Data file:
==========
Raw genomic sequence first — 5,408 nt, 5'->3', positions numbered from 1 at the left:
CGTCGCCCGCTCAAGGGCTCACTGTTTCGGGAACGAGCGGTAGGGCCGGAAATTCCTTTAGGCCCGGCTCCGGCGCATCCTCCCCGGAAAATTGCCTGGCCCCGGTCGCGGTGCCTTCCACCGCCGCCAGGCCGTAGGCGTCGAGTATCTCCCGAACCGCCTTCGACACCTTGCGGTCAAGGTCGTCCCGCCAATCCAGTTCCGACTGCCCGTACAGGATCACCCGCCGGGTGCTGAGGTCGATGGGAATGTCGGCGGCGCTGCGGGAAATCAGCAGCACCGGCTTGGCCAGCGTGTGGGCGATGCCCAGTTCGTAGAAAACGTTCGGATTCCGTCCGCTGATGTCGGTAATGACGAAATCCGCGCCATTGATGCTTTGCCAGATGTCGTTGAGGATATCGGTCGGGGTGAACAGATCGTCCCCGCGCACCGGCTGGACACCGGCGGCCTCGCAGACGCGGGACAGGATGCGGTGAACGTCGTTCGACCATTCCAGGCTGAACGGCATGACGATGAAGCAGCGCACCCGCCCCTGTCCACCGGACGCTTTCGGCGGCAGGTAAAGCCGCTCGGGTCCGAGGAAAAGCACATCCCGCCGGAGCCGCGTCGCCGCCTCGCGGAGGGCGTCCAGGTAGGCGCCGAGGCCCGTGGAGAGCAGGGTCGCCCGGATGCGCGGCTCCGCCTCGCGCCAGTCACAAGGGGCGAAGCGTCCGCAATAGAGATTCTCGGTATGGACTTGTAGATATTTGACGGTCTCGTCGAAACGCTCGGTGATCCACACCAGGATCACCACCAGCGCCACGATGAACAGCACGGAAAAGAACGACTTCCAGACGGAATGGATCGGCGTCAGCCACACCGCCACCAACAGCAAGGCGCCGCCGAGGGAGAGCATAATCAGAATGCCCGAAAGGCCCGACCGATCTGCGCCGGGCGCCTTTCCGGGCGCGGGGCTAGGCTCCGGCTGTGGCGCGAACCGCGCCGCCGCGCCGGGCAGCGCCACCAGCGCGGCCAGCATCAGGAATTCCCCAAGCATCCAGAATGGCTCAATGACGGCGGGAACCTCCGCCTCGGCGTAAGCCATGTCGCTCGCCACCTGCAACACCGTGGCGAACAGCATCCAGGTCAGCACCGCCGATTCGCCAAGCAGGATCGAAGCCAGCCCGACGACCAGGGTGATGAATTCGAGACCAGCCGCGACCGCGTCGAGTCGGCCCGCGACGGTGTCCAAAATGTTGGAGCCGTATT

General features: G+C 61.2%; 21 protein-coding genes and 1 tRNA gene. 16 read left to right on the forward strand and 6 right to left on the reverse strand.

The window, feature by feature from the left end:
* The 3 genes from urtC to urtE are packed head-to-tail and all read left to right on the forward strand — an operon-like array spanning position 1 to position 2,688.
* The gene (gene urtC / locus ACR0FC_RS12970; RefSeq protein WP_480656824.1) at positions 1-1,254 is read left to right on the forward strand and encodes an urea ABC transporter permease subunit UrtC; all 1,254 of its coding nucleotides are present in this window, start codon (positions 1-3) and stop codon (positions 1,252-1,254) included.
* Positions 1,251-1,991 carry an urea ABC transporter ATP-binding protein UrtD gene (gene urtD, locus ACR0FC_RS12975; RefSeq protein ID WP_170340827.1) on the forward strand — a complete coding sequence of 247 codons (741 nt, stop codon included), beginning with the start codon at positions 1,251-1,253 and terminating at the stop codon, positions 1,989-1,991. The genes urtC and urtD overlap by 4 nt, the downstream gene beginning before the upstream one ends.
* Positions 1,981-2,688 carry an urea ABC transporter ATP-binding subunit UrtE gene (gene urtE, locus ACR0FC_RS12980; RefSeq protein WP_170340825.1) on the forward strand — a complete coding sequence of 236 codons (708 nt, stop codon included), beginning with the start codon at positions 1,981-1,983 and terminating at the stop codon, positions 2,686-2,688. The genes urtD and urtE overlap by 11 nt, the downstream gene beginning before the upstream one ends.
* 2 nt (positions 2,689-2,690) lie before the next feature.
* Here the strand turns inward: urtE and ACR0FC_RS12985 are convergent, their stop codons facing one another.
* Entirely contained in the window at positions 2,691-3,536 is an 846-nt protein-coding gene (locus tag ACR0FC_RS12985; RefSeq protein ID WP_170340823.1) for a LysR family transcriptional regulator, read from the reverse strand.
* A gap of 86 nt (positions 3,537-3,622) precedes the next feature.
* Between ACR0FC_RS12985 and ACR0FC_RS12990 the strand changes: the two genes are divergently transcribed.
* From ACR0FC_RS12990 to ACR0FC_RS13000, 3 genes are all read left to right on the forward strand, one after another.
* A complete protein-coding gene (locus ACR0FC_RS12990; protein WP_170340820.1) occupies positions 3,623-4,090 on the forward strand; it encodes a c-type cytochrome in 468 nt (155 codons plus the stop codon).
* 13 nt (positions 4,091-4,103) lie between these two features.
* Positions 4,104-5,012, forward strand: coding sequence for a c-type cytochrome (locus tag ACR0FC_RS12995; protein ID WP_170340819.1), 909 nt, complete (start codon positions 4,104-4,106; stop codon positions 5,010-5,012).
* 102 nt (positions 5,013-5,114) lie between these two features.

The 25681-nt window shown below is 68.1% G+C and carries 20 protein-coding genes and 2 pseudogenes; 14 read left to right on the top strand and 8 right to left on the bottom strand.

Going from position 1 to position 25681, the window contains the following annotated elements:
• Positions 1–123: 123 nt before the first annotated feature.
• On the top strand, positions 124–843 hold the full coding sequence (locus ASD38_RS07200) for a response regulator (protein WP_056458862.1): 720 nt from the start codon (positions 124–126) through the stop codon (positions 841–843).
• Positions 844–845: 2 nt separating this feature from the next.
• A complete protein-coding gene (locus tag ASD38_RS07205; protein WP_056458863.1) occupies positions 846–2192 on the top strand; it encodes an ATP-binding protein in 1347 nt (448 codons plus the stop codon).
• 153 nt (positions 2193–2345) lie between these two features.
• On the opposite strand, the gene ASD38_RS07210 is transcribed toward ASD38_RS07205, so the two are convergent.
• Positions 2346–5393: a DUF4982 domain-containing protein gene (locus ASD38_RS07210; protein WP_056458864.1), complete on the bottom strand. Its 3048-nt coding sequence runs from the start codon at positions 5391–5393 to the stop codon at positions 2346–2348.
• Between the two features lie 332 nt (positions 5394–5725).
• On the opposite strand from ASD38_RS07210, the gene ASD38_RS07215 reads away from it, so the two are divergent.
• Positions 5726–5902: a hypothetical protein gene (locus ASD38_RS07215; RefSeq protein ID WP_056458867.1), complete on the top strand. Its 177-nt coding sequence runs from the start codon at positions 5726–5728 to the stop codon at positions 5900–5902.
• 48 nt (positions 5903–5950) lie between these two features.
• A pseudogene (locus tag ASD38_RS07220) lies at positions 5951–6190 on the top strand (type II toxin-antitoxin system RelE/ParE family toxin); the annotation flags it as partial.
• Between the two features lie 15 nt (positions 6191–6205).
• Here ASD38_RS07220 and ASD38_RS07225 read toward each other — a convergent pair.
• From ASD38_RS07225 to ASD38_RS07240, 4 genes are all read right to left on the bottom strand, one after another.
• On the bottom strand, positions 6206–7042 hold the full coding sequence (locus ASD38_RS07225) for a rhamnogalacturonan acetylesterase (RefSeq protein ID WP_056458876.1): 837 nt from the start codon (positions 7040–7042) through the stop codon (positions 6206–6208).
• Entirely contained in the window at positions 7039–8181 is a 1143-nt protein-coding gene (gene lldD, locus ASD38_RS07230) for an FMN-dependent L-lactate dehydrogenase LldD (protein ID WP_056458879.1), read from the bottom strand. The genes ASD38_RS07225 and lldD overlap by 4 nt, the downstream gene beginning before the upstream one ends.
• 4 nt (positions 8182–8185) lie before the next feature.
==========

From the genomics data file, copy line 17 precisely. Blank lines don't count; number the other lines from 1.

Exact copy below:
* Positions 4,104-5,012, forward strand: coding sequence for a c-type cytochrome (locus tag ACR0FC_RS12995; protein ID WP_170340819.1), 909 nt, complete (start codon positions 4,104-4,106; stop codon positions 5,010-5,012).